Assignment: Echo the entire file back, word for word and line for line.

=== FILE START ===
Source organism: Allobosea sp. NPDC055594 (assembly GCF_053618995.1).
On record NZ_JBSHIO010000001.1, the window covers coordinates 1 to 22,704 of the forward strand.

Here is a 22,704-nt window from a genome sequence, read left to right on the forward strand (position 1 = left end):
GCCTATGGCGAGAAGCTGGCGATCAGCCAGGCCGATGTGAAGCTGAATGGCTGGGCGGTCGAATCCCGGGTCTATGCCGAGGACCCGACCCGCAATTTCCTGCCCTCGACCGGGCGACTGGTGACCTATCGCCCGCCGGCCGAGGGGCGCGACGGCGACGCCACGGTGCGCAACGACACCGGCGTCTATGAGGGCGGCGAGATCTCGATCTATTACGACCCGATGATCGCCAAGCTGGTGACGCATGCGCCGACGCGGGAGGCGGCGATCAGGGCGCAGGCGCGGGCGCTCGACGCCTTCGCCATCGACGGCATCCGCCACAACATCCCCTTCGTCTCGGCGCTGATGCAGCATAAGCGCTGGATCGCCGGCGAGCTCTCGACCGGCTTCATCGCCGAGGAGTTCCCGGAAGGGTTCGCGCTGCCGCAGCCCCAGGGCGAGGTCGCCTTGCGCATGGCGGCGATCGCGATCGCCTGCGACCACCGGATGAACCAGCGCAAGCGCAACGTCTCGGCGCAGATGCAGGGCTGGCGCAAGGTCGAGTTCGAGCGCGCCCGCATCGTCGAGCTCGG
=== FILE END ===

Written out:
Source organism: Allobosea sp. NPDC055594 (assembly GCF_053618995.1).
On record NZ_JBSHIO010000001.1, the window covers coordinates 1 to 22,704 of the forward strand.

Here is a 22,704-nt window from a genome sequence, read left to right on the forward strand (position 1 = left end):
GCCTATGGCGAGAAGCTGGCGATCAGCCAGGCCGATGTGAAGCTGAATGGCTGGGCGGTCGAATCCCGGGTCTATGCCGAGGACCCGACCCGCAATTTCCTGCCCTCGACCGGGCGACTGGTGACCTATCGCCCGCCGGCCGAGGGGCGCGACGGCGACGCCACGGTGCGCAACGACACCGGCGTCTATGAGGGCGGCGAGATCTCGATCTATTACGACCCGATGATCGCCAAGCTGGTGACGCATGCGCCGACGCGGGAGGCGGCGATCAGGGCGCAGGCGCGGGCGCTCGACGCCTTCGCCATCGACGGCATCCGCCACAACATCCCCTTCGTCTCGGCGCTGATGCAGCATAAGCGCTGGATCGCCGGCGAGCTCTCGACCGGCTTCATCGCCGAGGAGTTCCCGGAAGGGTTCGCGCTGCCGCAGCCCCAGGGCGAGGTCGCCTTGCGCATGGCGGCGATCGCGATCGCCTGCGACCACCGGATGAACCAGCGCAAGCGCAACGTCTCGGCGCAGATGCAGGGCTGGCGCAAGGTCGAGTTCGAGCGCGCCCGCATCGTCGAGCTCGG